Laura Bliss is a staff writer at CityLab, covering transportation and the environment. She also authors MapLab, a biweekly newsletter about maps (subscribe here). Her work has appeared in the New York Times, The Atlantic, Los Angeles magazine, and beyond.
Carbon offsets and bike-sharing services are great. But the ride-hailing industry still hasn’t confronted the heart of the problem it has created.
Earlier this month, Lyft announced that all passenger rides will be carbon neutral, indefinitely. The plan is to cancel out vehicle emissions by investing in carbon offset projects, while eventually folding electric and autonomous vehicles into its fleet. The move bolsters the company’s image as a greener, more socially conscious alternative to Uber, its major competitor, which has not made such a pledge.
But any company that casts itself as a model of sustainability should draw extra scrutiny. There, it’s not clear that Lyft—or Uber, or any ride-hailing company—stacks up as a good environmental citizen in the broader landscape of transportation, the sector that recently replaced power plants as the number-one source of U.S. carbon dioxide emissions.
Both Uber and Lyft have repeatedly stated their intentions to vastly reduce private car ownership. The underutilization of personal vehicles—the average car is used just 4 percent of the time—is “the heart of our transportation problem,” Lyft cofounders John Zimmer and Logan Green* wrote on the company’s blog in June 2017. By cramming in multiple passengers, they argued, ride-hailing can squeeze out more trips per car and keep cars in use more of the time. This underpins the company’s stated plans to achieve carbon neutrality over time, since these trip savings “will dramatically accelerate the rollout of electric vehicles, displacing millions of gasoline-powered cars and helping the U.S. and world reach their climate goals,” wrote Zimmer and Green*
Although it has piloted electric vehicle leasing programs in several global markets, Uber has staked its sustainability bona fides less on being emissions-neutral than Lyft has. But it, too, has emphasized the idea that displacing personal vehicles will aid the green cause. Its recent pivot to provide more bike-sharing, car-sharing, and transit-locating services on its app “is about scaling up alternatives that reduce personal vehicle use in cities,” Andrew Salzberg, the head of transportation policy and research for Uber, told CityLab earlier this month.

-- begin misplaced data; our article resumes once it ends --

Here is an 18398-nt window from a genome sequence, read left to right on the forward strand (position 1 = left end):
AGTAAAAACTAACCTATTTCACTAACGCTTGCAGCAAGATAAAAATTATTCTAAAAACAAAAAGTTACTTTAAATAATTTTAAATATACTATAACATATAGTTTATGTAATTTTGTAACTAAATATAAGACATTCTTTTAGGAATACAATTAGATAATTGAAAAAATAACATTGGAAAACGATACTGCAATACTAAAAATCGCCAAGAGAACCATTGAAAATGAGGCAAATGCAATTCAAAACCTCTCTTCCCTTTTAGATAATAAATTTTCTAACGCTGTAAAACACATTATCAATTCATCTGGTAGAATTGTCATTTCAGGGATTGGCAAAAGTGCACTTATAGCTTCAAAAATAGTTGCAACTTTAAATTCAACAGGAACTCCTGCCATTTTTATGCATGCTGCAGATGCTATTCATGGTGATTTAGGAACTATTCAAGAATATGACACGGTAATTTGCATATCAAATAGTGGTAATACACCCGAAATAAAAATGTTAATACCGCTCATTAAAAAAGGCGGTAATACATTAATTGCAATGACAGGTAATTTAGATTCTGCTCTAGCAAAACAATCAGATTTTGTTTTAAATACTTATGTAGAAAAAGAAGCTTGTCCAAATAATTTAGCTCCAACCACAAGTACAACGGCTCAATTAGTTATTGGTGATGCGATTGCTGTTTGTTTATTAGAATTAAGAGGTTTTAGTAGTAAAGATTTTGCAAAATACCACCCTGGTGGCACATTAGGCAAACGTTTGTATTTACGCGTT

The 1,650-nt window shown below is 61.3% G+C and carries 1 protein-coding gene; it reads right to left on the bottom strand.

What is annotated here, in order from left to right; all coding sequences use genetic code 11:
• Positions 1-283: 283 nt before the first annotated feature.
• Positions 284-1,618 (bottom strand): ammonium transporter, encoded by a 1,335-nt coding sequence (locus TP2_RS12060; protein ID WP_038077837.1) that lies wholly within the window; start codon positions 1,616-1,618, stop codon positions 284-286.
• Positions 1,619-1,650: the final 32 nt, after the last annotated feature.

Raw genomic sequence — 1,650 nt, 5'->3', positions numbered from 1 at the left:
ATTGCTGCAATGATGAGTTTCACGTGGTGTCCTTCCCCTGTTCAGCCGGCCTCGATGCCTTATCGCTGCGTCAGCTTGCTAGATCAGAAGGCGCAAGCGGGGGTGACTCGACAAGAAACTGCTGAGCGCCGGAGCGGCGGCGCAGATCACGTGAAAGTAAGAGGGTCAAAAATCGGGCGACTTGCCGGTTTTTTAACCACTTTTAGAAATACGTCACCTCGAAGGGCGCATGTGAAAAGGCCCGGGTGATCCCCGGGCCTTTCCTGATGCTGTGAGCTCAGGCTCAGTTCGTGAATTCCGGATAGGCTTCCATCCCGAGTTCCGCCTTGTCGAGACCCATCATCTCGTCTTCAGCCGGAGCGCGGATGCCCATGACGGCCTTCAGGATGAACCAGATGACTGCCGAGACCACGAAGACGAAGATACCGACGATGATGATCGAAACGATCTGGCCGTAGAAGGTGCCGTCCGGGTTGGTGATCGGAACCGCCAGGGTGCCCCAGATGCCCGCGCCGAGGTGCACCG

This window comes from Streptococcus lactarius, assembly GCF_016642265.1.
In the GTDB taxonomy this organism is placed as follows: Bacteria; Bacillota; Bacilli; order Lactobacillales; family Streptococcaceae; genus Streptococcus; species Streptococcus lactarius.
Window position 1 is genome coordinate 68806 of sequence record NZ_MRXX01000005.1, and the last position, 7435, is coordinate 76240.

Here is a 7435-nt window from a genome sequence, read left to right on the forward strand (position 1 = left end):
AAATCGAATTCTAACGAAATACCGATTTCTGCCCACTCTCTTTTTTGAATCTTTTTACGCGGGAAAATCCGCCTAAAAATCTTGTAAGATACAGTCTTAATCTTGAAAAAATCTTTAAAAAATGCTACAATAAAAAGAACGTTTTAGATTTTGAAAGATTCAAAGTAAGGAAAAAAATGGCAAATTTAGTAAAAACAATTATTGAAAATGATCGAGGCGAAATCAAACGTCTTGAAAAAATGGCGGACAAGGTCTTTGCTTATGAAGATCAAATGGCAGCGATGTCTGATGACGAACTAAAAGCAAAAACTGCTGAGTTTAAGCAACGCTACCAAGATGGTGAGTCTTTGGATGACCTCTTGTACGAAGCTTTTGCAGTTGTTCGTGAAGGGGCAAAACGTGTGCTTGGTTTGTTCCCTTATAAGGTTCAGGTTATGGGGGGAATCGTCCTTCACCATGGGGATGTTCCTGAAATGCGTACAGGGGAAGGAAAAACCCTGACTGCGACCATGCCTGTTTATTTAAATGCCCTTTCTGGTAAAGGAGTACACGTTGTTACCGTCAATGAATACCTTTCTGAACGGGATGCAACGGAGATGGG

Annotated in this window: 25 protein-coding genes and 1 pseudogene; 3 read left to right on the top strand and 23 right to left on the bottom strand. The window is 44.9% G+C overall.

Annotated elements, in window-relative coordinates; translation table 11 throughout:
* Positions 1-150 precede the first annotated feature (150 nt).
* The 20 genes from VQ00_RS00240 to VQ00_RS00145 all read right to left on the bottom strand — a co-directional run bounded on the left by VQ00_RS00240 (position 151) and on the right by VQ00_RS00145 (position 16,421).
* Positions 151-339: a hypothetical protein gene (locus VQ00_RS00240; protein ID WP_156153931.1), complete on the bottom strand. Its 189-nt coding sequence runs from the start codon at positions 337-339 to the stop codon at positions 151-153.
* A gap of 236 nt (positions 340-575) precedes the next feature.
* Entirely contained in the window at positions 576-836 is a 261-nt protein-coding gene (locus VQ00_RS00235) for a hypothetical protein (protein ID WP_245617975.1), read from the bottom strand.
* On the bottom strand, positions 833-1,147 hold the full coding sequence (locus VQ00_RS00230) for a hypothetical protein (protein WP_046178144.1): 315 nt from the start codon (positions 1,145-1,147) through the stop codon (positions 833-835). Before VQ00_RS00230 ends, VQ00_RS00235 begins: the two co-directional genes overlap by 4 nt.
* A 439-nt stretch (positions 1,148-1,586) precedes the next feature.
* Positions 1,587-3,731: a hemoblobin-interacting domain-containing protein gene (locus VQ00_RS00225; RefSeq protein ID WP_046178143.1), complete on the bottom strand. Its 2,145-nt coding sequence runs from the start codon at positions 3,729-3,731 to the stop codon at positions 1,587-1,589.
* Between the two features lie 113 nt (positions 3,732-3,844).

But is vehicle ownership really what counts when measuring the industry’s environmental impact? Probably not, since car ownership isn’t what produces emissions. It’s using the car. “It doesn’t matter who owns the vehicle,” Clewlow told Wired last year. “It matters how many miles are driven on the road. So me swapping out a trip that I would have driven myself for a trip that I’m riding in is still the same number of miles.”
And, she added, it could actually be more miles, since drivers also spend a lot of time traveling without any passengers in the car. Estimates from two of the largest markets in the U.S. give a sense of how many of these “deadhead” miles in between trips are being driven. In San Francisco, it’s estimated that approximately 20 percent of the miles traveled by Uber and Lyft drivers are without passengers. In New York City, deadheading accounts for an estimated 50 percent of the 600 million miles that TNCs have added to the roads since 2013. That mean more emissions from empty Ubers and Lyfts, plus their drag on other cars that burn extra gas and generate more fumes as they all sit in worsened traffic.
The carbon offsets that Lyft is purchasing don’t cover those miles that drivers aren’t either on the way to pick up passengers or taking them to their destinations, according to Lyft spokesperson Scott Corriel. He explained that any time outside of passenger pickup and drop-off is time “a driver could be doing anything, including not driving.”
More broadly, neither Lyft nor any other ride-hailing company has seriously addressed the real heart of the transportation problem, to which they seem to be meaningfully contributing: more trips, more miles, more greenhouse gases.
Yes, the science is still imprecise: Ride-hailing is a new and rapidly changing industry, and measuring every on-demand trip that might have been otherwise made by car, bike, or bus is extremely hard to do. But the studies analyzing the effects of these transportation network companies (or TNCs, as they’re called in policy and academic literature) on urban environments so far seem to show more damage than healing. Last fall, in a major survey of seven U.S. cities, the UC Davis transportation researcher Regina Clewlow found that Uber, Lyft, and similar on-demand services were replacing trips that might have been made by transit, walking, or biking, suggesting that ride-hailing is contributing more vehicle miles traveled (VMT) than it reduces. Localized studies in New York, San Francisco, Boston, Chicago, and beyond point to similar conclusions, and a coming report by the National Resources Defense Council and UC Berkeley researchers that studies TNC trip data is rumored to, as well.